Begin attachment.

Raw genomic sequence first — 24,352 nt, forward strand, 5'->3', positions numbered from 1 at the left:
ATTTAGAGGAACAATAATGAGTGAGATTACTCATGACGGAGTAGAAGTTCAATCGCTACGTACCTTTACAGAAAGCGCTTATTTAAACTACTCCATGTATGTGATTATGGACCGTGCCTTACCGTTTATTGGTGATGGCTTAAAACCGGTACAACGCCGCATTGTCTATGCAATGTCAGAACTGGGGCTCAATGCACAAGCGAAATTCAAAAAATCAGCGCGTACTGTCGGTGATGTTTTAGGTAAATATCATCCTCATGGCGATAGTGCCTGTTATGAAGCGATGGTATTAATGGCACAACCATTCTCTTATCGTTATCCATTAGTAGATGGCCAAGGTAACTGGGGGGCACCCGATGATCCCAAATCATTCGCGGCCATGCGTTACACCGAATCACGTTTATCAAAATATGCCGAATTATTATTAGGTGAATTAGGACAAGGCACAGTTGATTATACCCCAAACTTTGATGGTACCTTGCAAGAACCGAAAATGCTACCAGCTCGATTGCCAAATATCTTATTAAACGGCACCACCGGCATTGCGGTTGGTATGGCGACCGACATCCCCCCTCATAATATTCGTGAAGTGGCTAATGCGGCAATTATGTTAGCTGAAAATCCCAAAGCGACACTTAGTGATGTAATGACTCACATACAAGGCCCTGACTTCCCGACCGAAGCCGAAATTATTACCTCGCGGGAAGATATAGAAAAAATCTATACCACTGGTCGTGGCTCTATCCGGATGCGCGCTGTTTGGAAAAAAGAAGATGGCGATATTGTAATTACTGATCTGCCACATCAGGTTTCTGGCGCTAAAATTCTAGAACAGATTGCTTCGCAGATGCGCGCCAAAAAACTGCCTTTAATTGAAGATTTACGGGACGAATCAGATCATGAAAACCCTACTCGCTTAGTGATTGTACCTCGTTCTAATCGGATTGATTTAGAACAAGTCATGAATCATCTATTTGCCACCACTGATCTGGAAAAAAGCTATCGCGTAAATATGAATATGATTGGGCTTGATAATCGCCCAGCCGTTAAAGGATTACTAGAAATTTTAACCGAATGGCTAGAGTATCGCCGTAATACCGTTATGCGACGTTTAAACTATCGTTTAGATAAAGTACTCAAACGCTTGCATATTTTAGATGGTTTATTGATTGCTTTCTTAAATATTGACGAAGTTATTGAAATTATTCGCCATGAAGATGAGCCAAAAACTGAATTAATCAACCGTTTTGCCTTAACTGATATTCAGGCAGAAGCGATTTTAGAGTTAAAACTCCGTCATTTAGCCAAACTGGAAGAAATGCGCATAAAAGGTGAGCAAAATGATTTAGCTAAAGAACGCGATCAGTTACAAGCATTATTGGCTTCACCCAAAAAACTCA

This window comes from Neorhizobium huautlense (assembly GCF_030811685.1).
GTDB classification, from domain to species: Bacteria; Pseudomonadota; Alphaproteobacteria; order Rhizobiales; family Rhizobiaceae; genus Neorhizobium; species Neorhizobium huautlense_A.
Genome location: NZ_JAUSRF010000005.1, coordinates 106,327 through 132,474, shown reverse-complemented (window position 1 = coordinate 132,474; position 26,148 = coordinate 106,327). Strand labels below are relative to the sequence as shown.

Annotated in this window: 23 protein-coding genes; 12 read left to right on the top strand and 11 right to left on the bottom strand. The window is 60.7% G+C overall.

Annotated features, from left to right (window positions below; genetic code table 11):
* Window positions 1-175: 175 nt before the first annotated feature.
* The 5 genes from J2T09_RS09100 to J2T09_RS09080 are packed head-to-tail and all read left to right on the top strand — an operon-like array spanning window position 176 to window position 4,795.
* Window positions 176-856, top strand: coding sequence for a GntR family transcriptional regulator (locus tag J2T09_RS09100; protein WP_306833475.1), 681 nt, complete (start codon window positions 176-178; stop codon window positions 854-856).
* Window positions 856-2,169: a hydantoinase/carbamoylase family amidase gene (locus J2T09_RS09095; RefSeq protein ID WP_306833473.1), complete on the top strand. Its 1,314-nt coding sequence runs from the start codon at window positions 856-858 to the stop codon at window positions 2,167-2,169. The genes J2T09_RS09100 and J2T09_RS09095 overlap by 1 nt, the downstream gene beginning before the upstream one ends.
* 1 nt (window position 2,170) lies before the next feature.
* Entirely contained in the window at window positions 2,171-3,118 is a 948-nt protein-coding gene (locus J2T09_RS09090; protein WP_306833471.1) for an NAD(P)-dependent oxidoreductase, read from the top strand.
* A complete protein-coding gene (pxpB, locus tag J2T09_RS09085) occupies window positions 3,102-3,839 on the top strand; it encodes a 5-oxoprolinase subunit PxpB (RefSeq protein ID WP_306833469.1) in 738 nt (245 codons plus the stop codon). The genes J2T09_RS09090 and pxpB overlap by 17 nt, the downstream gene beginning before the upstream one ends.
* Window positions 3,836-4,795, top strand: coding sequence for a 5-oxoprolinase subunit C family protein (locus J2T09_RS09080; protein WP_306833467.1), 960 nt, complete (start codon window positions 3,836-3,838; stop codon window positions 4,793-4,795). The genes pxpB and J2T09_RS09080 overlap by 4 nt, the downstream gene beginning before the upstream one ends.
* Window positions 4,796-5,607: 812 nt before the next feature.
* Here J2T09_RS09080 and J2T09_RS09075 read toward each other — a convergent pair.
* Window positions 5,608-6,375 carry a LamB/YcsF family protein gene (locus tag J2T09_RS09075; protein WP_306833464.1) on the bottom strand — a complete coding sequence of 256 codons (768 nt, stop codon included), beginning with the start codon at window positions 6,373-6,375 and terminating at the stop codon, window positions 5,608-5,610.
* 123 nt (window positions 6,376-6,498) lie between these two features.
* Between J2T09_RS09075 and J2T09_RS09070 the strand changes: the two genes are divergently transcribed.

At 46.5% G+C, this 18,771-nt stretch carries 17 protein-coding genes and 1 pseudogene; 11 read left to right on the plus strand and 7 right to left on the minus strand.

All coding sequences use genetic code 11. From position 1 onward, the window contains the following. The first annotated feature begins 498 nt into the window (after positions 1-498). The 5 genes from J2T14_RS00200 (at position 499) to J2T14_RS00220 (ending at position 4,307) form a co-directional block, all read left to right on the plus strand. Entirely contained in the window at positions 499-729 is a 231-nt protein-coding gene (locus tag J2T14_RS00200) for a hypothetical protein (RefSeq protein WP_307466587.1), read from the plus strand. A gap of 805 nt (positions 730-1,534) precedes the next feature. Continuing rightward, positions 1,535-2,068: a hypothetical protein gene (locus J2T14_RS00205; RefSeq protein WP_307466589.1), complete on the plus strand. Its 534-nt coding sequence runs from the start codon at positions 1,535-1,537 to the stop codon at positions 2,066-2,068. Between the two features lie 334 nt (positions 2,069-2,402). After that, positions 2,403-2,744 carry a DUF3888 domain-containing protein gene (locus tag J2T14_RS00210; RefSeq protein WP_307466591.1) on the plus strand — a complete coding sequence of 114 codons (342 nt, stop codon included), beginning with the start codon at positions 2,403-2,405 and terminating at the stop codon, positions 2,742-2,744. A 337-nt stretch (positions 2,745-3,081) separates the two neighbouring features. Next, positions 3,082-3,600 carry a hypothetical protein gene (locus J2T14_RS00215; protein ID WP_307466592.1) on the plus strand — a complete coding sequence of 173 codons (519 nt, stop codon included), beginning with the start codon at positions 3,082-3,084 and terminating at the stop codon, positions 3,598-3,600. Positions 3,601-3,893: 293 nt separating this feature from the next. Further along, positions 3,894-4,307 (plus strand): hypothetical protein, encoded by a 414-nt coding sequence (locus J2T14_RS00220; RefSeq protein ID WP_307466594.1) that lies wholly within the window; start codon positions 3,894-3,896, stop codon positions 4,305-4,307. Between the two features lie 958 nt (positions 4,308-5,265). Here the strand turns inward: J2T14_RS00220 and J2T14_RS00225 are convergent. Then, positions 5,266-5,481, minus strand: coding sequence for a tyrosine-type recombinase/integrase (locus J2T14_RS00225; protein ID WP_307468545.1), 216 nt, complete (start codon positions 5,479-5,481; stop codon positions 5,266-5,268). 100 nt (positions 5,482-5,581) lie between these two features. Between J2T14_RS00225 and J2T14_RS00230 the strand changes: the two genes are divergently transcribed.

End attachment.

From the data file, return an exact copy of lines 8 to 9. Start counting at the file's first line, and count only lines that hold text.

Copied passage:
* Window positions 1-175: 175 nt before the first annotated feature.
* The 5 genes from J2T09_RS09100 to J2T09_RS09080 are packed head-to-tail and all read left to right on the top strand — an operon-like array spanning window position 176 to window position 4,795.